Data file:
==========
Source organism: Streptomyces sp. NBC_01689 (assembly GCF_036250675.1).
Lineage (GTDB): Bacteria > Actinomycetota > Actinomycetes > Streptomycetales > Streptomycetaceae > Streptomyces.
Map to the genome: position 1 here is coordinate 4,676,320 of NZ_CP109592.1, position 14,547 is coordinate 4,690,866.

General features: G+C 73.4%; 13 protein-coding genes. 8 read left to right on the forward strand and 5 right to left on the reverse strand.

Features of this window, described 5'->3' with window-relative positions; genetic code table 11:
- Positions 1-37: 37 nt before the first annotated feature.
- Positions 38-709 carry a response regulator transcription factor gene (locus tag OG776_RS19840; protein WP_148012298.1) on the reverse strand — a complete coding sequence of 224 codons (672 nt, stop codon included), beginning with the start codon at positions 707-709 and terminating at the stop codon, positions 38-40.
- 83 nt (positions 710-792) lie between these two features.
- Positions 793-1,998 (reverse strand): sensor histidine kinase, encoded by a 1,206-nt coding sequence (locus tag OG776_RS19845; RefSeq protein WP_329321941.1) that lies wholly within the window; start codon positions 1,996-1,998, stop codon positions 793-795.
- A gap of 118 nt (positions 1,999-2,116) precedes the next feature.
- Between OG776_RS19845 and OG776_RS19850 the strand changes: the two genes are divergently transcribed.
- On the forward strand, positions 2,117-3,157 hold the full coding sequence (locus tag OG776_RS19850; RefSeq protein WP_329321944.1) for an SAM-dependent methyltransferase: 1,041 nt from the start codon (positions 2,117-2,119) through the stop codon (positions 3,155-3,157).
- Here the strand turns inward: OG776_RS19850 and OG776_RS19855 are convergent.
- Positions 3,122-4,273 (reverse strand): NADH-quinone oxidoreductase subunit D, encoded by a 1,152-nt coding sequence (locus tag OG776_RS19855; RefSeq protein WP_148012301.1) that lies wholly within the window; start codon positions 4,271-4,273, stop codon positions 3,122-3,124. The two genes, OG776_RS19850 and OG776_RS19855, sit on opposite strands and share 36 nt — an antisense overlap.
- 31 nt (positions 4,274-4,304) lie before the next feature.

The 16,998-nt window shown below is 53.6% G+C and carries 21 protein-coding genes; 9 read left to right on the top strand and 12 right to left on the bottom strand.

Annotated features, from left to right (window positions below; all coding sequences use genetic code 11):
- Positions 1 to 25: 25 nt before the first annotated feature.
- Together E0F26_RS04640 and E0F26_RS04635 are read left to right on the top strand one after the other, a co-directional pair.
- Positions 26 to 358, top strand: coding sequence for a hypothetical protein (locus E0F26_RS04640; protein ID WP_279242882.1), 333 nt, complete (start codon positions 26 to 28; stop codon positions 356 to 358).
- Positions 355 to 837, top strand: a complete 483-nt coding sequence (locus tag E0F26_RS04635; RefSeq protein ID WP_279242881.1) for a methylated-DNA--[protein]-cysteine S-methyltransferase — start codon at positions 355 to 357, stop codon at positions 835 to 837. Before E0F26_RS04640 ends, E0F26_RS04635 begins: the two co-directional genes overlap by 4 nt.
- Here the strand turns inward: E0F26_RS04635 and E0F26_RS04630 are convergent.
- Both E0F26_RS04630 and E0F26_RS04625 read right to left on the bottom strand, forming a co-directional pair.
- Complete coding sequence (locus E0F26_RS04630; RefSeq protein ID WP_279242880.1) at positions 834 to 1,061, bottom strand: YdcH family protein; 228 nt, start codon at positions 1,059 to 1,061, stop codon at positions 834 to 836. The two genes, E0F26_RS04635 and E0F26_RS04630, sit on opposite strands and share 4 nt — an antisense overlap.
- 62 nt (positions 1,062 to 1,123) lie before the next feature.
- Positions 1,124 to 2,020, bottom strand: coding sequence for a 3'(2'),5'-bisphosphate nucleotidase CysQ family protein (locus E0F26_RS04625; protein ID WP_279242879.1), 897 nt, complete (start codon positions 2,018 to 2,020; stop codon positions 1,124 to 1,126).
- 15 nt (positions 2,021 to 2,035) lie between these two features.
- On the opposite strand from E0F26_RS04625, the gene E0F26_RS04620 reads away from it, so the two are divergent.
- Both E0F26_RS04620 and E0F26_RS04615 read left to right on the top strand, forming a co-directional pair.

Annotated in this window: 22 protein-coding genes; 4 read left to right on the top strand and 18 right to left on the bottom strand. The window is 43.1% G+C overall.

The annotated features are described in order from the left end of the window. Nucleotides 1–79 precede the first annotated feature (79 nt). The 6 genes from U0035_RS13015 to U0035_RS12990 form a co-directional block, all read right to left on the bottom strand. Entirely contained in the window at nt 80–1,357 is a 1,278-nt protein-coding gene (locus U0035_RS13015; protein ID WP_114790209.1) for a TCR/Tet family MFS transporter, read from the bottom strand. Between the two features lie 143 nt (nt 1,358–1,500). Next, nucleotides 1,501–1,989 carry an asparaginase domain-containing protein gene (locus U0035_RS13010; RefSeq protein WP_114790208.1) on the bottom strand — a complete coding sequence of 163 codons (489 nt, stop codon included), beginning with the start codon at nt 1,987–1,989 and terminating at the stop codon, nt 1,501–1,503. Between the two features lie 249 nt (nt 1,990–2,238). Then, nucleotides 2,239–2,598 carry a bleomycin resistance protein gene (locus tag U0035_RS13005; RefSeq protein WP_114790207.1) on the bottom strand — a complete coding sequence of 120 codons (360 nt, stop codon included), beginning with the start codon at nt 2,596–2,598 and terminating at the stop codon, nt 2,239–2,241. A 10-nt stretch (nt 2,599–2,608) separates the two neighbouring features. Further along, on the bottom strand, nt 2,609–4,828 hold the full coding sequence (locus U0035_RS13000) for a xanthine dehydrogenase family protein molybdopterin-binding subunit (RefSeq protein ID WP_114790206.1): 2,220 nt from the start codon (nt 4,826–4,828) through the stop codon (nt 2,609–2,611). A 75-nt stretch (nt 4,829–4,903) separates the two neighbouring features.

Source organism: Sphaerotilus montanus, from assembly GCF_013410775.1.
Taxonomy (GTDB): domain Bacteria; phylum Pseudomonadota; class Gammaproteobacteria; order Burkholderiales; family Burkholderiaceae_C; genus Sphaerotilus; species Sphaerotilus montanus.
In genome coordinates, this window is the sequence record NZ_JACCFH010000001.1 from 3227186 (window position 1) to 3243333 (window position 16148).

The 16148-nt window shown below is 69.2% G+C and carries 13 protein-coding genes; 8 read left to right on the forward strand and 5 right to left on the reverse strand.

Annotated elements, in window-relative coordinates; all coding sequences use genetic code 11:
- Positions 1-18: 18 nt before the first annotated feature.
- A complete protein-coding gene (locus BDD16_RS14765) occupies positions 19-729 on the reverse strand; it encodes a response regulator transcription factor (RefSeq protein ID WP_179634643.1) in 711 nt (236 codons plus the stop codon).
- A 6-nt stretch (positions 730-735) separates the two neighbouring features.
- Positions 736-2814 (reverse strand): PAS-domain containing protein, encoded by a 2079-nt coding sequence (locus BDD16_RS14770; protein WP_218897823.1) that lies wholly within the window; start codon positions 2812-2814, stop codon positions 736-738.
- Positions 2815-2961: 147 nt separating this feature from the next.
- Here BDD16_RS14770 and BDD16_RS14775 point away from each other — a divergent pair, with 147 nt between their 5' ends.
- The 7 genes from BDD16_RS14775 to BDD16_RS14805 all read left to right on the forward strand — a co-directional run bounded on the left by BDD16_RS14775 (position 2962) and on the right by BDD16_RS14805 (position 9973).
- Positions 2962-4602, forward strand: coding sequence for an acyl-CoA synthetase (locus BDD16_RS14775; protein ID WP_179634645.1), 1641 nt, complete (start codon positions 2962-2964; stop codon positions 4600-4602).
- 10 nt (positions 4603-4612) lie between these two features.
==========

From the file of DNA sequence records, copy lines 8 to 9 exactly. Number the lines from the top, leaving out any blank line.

- 83 nt (positions 710-792) lie between these two features.
- Positions 793-1,998 (reverse strand): sensor histidine kinase, encoded by a 1,206-nt coding sequence (locus tag OG776_RS19845; RefSeq protein WP_329321941.1) that lies wholly within the window; start codon positions 1,996-1,998, stop codon positions 793-795.